Successive Sri Lankan governments have correctly identified the importance of MSMEs as one of the main drivers of growth and development. However, while this sector makes up the backbone of the Sri Lankan economy, it continues to be one of the most vulnerable to local and global economic disruptions.
Over a quarter of the world’s population is currently under movement restrictions. For the first time in recent human history, coronavirus has shattered the myth that the economy must come first. While public health concerns, undoubtedly, should take precedence over all other considerations when dealing with the COVID-19 pandemic, it would be unwise to ignore the economic costs of the current situation. Small economies such as Sri Lanka, in particular, whose economic backbone is made up of micro, small, and medium sized enterprises (MSMEs), dependent on export revenue for foreign currency generation, and is simultaneously managing a critical debt and fiscal crisis, are going to be particularly vulnerable.
The importance of 4IR and Sri Lanka’s preparedness for it has gained growing prominence in policy discourse, albeit at a superficial level. As such, Sri Lanka needs to focus on both technological preparedness as well as creating a complementary economic ecosystem. To do so, policymakers and private sector stakeholders alike should be cognizant of three critical pillars of 4IR readiness: digital readiness, human capital readiness, and economic agility. This blog by Kithmina Hewage briefly discusses Sri Lanka’s position against these three pillars.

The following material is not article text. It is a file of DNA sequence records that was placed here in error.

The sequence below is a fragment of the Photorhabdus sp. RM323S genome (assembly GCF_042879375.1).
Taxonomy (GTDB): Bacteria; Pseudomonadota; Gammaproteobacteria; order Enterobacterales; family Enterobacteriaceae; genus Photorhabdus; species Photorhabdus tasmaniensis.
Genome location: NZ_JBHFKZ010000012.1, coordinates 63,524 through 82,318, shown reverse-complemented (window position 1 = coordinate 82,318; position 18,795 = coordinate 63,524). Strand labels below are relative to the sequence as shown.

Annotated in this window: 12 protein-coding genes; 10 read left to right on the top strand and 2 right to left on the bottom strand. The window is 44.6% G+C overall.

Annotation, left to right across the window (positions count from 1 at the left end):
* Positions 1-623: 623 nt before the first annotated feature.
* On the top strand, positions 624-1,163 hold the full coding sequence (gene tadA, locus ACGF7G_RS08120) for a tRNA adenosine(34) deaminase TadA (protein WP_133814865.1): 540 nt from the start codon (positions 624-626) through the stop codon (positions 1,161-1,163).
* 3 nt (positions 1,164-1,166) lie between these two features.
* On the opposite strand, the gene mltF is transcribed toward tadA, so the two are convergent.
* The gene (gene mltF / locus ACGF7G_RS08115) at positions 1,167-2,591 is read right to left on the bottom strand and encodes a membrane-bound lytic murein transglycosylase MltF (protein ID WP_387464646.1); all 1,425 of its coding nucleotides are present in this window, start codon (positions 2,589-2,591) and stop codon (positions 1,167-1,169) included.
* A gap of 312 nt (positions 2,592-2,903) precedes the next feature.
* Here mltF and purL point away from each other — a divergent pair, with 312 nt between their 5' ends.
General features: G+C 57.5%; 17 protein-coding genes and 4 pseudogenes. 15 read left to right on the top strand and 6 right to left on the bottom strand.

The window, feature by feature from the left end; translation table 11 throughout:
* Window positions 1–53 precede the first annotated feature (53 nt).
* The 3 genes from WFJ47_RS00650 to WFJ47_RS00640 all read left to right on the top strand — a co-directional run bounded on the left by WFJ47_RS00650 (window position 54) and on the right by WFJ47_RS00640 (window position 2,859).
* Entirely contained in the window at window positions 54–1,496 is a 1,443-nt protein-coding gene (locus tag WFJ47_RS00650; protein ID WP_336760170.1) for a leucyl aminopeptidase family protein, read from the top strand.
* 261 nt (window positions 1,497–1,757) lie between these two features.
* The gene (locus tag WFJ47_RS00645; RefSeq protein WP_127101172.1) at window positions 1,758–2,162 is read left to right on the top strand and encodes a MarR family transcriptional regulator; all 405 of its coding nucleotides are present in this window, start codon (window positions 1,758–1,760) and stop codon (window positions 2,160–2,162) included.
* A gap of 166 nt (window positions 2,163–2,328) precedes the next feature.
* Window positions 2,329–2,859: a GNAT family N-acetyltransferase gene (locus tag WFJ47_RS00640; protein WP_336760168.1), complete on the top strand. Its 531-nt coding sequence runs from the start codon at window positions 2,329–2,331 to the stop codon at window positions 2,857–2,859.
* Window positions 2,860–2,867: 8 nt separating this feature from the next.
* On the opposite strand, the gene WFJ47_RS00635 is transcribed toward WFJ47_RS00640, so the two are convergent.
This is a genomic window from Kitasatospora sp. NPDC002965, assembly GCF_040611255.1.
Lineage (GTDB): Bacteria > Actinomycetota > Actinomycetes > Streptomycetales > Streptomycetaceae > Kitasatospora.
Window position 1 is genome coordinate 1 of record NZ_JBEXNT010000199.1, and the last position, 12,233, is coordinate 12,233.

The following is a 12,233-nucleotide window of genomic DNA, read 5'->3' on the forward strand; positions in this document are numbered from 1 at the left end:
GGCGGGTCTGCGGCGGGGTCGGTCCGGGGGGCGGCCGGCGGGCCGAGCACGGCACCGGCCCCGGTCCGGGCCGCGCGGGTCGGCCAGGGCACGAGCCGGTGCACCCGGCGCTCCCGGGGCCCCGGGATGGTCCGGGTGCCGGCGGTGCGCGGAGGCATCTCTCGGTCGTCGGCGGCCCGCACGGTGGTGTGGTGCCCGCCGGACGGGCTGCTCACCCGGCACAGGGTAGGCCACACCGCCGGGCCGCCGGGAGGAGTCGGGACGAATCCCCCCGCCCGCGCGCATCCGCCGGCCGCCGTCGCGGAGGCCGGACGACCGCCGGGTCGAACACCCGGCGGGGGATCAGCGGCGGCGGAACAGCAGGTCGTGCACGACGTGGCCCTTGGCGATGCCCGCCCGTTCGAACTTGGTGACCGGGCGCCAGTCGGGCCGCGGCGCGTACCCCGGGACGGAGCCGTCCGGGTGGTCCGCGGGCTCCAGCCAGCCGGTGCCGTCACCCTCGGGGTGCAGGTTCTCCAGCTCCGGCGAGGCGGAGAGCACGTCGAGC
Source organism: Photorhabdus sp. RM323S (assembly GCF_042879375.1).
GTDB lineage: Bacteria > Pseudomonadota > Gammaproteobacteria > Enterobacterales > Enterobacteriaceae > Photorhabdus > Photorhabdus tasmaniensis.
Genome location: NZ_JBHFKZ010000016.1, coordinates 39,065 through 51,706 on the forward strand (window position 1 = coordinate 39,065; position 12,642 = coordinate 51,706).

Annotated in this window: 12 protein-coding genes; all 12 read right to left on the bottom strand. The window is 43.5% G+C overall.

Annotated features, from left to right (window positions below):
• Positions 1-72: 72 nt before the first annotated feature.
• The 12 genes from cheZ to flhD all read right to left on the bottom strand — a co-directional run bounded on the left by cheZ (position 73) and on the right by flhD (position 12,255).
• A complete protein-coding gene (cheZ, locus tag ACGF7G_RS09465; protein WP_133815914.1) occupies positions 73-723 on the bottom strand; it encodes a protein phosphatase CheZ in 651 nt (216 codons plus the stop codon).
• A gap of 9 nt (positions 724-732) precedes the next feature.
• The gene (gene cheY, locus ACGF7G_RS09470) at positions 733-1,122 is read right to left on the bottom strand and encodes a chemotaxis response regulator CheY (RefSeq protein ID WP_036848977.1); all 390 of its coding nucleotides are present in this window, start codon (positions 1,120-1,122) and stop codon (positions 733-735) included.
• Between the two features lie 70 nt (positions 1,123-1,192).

There could be grave consequences for the UK economy in the long run after leaving the European Union (EU), as it stumbles from one political-economic crisis to another. Prime Minister, Theresa May has failed to garner the required support in parliament for a proposed deal, leaving the country on the verge of a no-deal Brexit. The situation has been complicated even further with the passage of several votes in the parliament in January. This article will discuss some key questions regarding the current state of Brexit, potential outcomes, and their respective impacts on Sri Lanka.
Due to the failure of developed countries to adequately financially assist developing countries, the latter are increasingly looking towards creating outward oriented economies that are more suitable for foreign direct investment and export promotion. As such, the share of South-South Foreign Direct Investment (FDI) of total world FDI has risen from 3% at the beginning of the century to around 14% in 2009, and has risen even further in recent years. In this context, this blog analyses the importance of South-South investment to developing countries, with a focus on Sri Lanka.